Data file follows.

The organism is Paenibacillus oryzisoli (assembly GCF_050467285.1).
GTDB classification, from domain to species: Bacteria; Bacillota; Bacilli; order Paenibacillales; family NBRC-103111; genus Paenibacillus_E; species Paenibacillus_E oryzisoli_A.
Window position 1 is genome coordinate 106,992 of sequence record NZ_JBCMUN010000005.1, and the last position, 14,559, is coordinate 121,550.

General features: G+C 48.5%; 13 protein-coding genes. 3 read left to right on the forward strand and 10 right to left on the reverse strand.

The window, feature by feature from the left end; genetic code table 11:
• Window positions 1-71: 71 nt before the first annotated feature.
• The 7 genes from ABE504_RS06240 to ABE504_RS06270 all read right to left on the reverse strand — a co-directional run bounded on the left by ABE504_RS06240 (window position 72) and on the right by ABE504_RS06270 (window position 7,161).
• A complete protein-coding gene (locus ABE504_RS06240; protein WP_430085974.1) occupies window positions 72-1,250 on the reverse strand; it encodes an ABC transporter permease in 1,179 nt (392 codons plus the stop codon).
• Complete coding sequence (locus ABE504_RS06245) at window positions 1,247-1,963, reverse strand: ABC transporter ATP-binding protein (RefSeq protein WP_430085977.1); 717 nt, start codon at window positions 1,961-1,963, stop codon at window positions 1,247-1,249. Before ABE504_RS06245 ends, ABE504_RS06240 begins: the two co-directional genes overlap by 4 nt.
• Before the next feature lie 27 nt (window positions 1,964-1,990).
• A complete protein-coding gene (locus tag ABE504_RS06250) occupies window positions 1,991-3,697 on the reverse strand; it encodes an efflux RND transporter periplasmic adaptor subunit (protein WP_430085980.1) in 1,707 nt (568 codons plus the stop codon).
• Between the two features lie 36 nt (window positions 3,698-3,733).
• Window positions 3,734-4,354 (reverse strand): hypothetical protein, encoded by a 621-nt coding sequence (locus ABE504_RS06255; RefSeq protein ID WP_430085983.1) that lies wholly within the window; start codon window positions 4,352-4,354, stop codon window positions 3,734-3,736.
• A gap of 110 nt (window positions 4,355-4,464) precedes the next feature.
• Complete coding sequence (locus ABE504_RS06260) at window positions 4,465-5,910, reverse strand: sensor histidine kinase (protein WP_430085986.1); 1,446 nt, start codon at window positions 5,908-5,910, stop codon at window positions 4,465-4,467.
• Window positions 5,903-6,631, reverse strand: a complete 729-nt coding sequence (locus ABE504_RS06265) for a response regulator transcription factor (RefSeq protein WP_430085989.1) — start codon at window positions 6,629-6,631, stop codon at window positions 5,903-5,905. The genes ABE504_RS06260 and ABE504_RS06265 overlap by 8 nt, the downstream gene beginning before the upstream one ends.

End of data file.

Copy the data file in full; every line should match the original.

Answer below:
The organism is Paenibacillus oryzisoli (assembly GCF_050467285.1).
GTDB classification, from domain to species: Bacteria; Bacillota; Bacilli; order Paenibacillales; family NBRC-103111; genus Paenibacillus_E; species Paenibacillus_E oryzisoli_A.
Window position 1 is genome coordinate 106,992 of sequence record NZ_JBCMUN010000005.1, and the last position, 14,559, is coordinate 121,550.

General features: G+C 48.5%; 13 protein-coding genes. 3 read left to right on the forward strand and 10 right to left on the reverse strand.

The window, feature by feature from the left end; genetic code table 11:
• Window positions 1-71: 71 nt before the first annotated feature.
• The 7 genes from ABE504_RS06240 to ABE504_RS06270 all read right to left on the reverse strand — a co-directional run bounded on the left by ABE504_RS06240 (window position 72) and on the right by ABE504_RS06270 (window position 7,161).
• A complete protein-coding gene (locus ABE504_RS06240; protein WP_430085974.1) occupies window positions 72-1,250 on the reverse strand; it encodes an ABC transporter permease in 1,179 nt (392 codons plus the stop codon).
• Complete coding sequence (locus ABE504_RS06245) at window positions 1,247-1,963, reverse strand: ABC transporter ATP-binding protein (RefSeq protein WP_430085977.1); 717 nt, start codon at window positions 1,961-1,963, stop codon at window positions 1,247-1,249. Before ABE504_RS06245 ends, ABE504_RS06240 begins: the two co-directional genes overlap by 4 nt.
• Before the next feature lie 27 nt (window positions 1,964-1,990).
• A complete protein-coding gene (locus tag ABE504_RS06250) occupies window positions 1,991-3,697 on the reverse strand; it encodes an efflux RND transporter periplasmic adaptor subunit (protein WP_430085980.1) in 1,707 nt (568 codons plus the stop codon).
• Between the two features lie 36 nt (window positions 3,698-3,733).
• Window positions 3,734-4,354 (reverse strand): hypothetical protein, encoded by a 621-nt coding sequence (locus ABE504_RS06255; RefSeq protein ID WP_430085983.1) that lies wholly within the window; start codon window positions 4,352-4,354, stop codon window positions 3,734-3,736.
• A gap of 110 nt (window positions 4,355-4,464) precedes the next feature.
• Complete coding sequence (locus ABE504_RS06260) at window positions 4,465-5,910, reverse strand: sensor histidine kinase (protein WP_430085986.1); 1,446 nt, start codon at window positions 5,908-5,910, stop codon at window positions 4,465-4,467.
• Window positions 5,903-6,631, reverse strand: a complete 729-nt coding sequence (locus ABE504_RS06265) for a response regulator transcription factor (RefSeq protein WP_430085989.1) — start codon at window positions 6,629-6,631, stop codon at window positions 5,903-5,905. The genes ABE504_RS06260 and ABE504_RS06265 overlap by 8 nt, the downstream gene beginning before the upstream one ends.